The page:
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CBS "Kennedy Center Honors" Special Is So Good, You MUST Watch -- And Take Notes, Because Afterward, There's a Quiz
December 29, 2009  | By David Bianculli
[I'm keeping this blog up for another day, so those of you who saw the Kennedy Center Honors special can post your own reviews. So far, they've been a delight to read. I swear, the writing and the comments are so good, TV WORTH WATCHING may be a site written AND read by TV critics...]


kennedy-center-top.jpgSlipped into the dead TV week between Christmas and New Year's is one reliable annual treat: The CBS Kennedy Center Honors, which salutes, each year, a quintet of powerful performers from various arenas in the arts. It's always one one of my favorite TV shows of the year -- and tonight, with its amazing list of honorees and artists, it's the best Kennedy Center Honors presentation in years.

From rock 'n' roll, you've got Bruce Springsteen. From jazz, Dave Brubeck. From comedy, Mel Brooks. From the movies, Robert De Niro. And from opera, Grace Bumbry.

What a lineup. And what people have gathered to honor them, in the two-hour special televised tonight at 9 ET on CBS.


De Niro, for example, gets Meryl Streep, Harvey Keitel, Martin Scorsese, among others. Springsteen gets John Mellencamp, Eddie Vedder, Melissa Etheridge and Sting. Caroline Kennedy hosts, the Obamas sit with the honorees, and every reaction shot of the crowd catches another familiar celebrity in the black-tie audience.


But what I love about this special, each year, is how inspirational it is. Grace Bumbry's biography is a story of triumphing over racism -- particularly moving, with Barack Obama presiding over the festivities for the first time (and becoming, in the process, the sixth President to do so). And Brubeck is so surprised by the unexpected appearance of a familial jazz quartet, with his four sons at the instruments, that it's easy to read his lips uttering a stunned, delighted "Son of a bitch!"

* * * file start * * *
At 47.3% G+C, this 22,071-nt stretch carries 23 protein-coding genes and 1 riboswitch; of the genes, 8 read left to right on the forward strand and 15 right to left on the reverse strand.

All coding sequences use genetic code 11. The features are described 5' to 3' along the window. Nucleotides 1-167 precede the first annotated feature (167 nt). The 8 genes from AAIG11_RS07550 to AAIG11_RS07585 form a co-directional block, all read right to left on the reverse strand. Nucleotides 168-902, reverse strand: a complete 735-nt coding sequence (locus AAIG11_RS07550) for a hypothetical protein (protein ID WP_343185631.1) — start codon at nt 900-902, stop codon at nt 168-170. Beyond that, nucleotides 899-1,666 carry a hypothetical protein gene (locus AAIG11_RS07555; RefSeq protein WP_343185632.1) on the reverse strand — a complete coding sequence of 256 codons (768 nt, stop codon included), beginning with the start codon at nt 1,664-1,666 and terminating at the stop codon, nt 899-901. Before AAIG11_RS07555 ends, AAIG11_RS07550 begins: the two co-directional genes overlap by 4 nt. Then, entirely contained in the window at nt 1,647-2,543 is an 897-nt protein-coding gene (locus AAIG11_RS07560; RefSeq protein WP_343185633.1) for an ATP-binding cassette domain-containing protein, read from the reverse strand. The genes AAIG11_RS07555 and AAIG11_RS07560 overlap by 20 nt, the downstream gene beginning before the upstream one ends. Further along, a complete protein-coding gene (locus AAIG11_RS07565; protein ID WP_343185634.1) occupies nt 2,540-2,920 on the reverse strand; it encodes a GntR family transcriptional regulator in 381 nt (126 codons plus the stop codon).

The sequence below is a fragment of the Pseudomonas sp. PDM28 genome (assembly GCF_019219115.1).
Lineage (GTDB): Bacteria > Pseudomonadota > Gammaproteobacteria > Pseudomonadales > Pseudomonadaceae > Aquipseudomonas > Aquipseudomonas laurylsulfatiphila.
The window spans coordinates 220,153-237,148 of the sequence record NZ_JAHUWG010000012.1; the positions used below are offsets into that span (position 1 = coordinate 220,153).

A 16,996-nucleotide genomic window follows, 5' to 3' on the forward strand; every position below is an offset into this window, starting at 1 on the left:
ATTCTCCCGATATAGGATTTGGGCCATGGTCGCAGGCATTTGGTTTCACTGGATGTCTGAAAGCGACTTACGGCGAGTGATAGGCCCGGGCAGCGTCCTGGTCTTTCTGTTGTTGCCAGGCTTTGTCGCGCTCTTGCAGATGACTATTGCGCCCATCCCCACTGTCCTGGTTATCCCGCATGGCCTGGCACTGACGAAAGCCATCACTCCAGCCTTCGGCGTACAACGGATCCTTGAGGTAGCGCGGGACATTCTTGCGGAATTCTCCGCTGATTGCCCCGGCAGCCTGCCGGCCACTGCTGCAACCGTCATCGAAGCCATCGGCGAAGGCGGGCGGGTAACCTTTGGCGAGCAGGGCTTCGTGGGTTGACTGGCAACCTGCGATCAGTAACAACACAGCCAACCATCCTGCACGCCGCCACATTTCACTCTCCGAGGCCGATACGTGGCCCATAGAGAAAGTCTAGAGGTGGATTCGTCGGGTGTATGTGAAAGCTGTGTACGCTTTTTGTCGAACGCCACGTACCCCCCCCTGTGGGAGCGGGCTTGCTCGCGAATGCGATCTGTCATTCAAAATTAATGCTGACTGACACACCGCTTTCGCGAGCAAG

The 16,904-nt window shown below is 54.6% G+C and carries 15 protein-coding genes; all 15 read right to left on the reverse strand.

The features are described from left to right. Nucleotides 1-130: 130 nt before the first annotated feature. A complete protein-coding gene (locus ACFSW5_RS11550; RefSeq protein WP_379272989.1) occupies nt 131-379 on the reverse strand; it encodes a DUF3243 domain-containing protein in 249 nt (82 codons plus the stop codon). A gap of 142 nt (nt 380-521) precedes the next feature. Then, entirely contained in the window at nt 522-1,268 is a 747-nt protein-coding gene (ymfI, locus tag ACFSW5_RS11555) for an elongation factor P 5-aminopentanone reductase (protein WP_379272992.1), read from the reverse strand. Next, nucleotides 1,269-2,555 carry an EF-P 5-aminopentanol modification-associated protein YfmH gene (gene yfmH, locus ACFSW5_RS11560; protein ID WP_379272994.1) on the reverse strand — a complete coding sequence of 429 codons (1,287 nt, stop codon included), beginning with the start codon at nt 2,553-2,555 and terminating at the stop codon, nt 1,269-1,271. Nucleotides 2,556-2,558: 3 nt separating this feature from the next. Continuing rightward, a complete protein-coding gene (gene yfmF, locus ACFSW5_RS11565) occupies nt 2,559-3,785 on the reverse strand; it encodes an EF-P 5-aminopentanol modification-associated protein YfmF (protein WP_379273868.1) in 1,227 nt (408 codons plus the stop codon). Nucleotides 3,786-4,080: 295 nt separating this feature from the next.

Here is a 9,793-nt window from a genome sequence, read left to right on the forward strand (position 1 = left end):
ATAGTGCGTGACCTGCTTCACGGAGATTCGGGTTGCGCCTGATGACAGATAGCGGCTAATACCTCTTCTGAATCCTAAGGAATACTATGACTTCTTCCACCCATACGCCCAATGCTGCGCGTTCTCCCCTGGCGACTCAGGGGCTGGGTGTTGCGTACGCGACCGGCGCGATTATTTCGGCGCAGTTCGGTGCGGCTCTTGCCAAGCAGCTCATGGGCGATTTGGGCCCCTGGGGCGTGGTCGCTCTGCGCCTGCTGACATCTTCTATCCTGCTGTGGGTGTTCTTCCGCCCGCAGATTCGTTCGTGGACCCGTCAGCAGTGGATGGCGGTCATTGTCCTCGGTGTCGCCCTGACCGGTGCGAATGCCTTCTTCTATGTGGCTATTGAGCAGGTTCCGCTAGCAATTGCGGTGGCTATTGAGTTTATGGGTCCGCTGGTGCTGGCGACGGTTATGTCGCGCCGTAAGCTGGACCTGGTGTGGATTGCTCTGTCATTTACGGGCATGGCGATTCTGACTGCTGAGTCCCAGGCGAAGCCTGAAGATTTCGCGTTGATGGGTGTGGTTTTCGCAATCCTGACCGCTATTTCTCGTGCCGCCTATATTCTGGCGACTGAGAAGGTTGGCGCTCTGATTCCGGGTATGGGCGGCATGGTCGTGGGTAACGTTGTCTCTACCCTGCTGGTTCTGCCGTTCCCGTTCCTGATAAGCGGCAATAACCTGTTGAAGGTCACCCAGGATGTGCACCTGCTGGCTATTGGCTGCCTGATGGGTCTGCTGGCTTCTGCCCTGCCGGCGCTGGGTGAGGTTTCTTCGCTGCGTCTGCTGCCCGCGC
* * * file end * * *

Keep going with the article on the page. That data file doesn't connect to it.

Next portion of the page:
And when Jon Stewart introduces the tribute to Bruce Springsteen, he does so with writing so precise, it's delightful, whether it's comic ("I believe that Bob Dylan and James Brown had a baby") or analytical (every time Springsteen performs, or commits to anything Stewart says, "he empties the tank").

I also love the sheer variety of acts presented -- a variety missing from TV since the demise of The Ed Sullivan Show. Every year, watching these specials, I learn something new, see and hear something breathtaking, and am reminded of how beautiful TV can be, when it allows itself to reach for the skies, and salute the best.

So please, please watch... and if you do, here's your assignment: Come back and post your very favorite moment, and why.

The range, and the descriptions, I suspect will prove my point... and second my enthusiasm.




Sarah said:

I am looking forward to the Honors this year mainly because Jon Stewart is the second biggest BRUCE! fan I know, My mom being the first. Of course the rest of the line-up isn't too shabby either. Mel Brooks is a god among directors and comedy and De Niro is you know DE NIRO. I will watch and report back as soon as I can.

Comment posted on December 29, 2009 2:30 PM

Len Feiner said: